Prime minister May has called for more Internet regulation following Saturday’s attack, but critics call the reaction short-sighted
Technology and civil rights groups said prime minister Theresa May’s call for increased Internet regulation following Saturday night’s attack on London Bridge was misguided and “politically convenient”.
On Sunday, May called for new regulations that would “deprive the extremists of their safe spaces online”.
‘Safe space’ online
“We cannot allow this ideology the safe space it needs to breed,” she said in a statement issued to the press. “Yet that is precisely what the Internet, and the big companies… provide.”
But critics said May’s focus appeared to be on backing the government’s existing policies, such as its efforts to ban the end-to-end encryption of online communications, rather than on anything that would substantially improve security.
Peter Neumann, director of the International Centre For The Study Of Radicalisation at King’s College London, said May was wrong to focus on the Internet.
“Few people (are) radicalised exclusively online,” he wrote on Twitter. “Blaming social media platforms is politically convenient but intellectually lazy.”
The Open Rights Group said it was short-sighted to focus on the Internet and social media networks as the “cause” of problems, and that doing so through narrow-minded regulation would only push militants’ communications into the “darker corners of the web”.
“While governments and companies should take sensible measures to stop abuse, attempts to control the internet is not the simple solution that Theresa May is claiming,” the group stated.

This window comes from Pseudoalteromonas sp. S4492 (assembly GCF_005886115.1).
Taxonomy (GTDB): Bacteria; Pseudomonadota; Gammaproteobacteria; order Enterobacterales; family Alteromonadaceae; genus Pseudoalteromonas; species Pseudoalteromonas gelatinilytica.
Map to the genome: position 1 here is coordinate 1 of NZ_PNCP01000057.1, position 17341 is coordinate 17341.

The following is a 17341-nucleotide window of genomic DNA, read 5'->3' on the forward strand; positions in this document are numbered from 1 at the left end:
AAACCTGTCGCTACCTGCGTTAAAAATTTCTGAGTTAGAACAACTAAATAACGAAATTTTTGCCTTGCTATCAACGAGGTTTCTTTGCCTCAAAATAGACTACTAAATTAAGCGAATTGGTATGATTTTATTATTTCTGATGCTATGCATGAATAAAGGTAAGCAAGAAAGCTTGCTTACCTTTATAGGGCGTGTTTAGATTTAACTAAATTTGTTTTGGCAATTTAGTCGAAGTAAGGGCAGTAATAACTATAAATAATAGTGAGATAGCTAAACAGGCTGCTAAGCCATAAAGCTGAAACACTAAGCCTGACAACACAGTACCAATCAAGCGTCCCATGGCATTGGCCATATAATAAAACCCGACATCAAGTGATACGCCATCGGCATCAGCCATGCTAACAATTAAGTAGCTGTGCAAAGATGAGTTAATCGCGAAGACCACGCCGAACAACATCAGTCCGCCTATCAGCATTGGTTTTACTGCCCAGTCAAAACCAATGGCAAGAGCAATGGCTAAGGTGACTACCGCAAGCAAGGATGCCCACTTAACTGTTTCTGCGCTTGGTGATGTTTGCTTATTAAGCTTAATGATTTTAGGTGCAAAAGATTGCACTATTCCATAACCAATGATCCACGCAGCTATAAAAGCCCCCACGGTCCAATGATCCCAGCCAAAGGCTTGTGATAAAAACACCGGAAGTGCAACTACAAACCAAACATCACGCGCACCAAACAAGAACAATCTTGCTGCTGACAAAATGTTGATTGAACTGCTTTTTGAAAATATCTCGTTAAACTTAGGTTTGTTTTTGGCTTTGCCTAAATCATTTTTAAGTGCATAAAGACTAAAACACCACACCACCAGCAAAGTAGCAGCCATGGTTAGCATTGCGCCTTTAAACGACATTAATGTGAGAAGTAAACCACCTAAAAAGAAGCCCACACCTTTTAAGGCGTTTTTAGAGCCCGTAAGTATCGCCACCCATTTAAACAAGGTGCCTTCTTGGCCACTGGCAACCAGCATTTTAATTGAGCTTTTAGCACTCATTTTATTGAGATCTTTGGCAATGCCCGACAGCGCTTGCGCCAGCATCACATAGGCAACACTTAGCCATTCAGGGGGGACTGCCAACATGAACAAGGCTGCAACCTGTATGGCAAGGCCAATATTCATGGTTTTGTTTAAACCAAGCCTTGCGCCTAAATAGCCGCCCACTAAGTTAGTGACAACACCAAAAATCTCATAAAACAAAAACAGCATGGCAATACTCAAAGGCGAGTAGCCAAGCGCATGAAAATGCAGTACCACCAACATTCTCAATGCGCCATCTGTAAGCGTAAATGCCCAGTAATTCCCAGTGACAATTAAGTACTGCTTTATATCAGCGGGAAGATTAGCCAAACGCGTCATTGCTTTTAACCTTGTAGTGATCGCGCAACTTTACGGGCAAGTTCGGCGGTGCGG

Major technology companies said they would work with the government to fight the abuse of their platforms.
Google said it was already working on an “international forum to accelerate and strengthen our existing work in this area”, while Facebook director of policy Simon Milner said the company wants to be a “hostile environment” for extremists.
Twitter, too, said it continues to “expand the use of technology” as part of its approach to removing militant content, which has “no place” on the platform.
Antony Walker, deupty chief executive of industry body techUK, said technology companies were committed to helping combat extremism, but that they relied on a “clear legal framework” being in place.
“Putting in place the right solutions to combatting the misuse of online platforms is just one part of the jigsaw in tacking extremism,” he said. “These are highly complex, challenging issues and tech companies are committed to playing their part.”
But the government said it was right to put more pressure on technology companies, arguing they could do more to stop the free circulation of militant material and communications.
More work needed
Culture secretary Karen Bradley said social media companies had taken successful action against indecent images of children, but hadn’t made the same response to extremism.
Home secretary Amber Rudd said tech firms should take stronger action on taking down extremist content and should limit the availability or strength of end-to-end encryption.
End-to-end encryption encodes communications from the time they leave one device until they are decoded at the reception point.
Only the sender and the receiver have access to the decryption key, meaning the service provider is incapable of decoding the transmission if asked to do so by law enforcement.
Services providing the technology include Facebook-owned WhatsApp and Telegram, upon whose technology WhatsApp’s encryption is based.
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